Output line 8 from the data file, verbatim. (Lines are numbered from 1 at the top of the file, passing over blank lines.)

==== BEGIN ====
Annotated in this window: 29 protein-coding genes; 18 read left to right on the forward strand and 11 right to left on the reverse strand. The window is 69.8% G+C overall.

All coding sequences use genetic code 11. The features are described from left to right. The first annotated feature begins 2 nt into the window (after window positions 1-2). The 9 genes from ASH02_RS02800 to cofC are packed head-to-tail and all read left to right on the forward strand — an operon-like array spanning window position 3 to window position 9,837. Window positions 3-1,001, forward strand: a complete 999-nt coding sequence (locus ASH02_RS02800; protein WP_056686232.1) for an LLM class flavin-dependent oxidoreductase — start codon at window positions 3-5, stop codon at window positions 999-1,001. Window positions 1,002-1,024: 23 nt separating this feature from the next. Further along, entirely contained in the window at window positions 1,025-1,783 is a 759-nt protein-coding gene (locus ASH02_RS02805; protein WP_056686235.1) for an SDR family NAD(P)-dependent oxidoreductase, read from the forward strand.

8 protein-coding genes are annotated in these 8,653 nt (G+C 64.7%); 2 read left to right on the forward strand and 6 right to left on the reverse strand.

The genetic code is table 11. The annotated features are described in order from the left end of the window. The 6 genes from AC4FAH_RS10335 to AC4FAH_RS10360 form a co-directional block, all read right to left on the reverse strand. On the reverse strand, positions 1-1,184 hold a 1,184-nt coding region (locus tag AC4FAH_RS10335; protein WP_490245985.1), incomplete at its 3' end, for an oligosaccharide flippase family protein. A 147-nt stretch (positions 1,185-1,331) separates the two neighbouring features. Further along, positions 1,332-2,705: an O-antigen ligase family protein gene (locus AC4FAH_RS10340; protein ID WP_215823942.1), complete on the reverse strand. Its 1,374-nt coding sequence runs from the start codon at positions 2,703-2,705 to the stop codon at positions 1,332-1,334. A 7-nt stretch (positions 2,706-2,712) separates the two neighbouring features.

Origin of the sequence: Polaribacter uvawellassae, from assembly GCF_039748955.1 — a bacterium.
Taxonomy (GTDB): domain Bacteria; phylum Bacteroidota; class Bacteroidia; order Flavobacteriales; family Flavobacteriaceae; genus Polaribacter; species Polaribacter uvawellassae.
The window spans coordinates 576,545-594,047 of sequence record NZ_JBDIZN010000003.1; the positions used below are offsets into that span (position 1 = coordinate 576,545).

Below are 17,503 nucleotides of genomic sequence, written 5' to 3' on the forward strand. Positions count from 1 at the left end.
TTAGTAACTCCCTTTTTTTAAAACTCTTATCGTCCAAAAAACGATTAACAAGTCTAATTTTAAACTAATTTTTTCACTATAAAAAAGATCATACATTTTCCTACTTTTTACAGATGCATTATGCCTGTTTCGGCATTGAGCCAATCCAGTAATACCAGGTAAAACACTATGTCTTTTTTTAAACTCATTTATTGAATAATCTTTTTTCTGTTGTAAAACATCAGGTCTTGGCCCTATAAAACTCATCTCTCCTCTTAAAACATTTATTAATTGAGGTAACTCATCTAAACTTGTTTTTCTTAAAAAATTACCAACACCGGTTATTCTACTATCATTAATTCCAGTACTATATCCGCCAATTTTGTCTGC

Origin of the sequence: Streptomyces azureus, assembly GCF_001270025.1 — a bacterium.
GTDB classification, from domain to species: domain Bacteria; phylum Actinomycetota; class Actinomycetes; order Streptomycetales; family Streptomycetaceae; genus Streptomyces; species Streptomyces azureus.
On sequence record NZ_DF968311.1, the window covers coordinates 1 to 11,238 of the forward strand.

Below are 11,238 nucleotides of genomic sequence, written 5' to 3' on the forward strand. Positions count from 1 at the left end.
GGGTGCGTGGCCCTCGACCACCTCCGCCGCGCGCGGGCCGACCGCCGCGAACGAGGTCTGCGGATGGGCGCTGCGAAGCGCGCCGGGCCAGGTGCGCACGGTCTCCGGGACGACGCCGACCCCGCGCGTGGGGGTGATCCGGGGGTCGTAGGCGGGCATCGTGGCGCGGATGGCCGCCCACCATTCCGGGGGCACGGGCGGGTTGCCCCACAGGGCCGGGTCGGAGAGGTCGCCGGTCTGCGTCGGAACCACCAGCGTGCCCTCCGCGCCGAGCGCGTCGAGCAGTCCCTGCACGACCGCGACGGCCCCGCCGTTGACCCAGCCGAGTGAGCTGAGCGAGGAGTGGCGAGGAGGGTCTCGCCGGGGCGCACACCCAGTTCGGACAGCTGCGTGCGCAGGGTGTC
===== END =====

Below are 17,503 nucleotides of genomic sequence, written 5' to 3' on the forward strand. Positions count from 1 at the left end.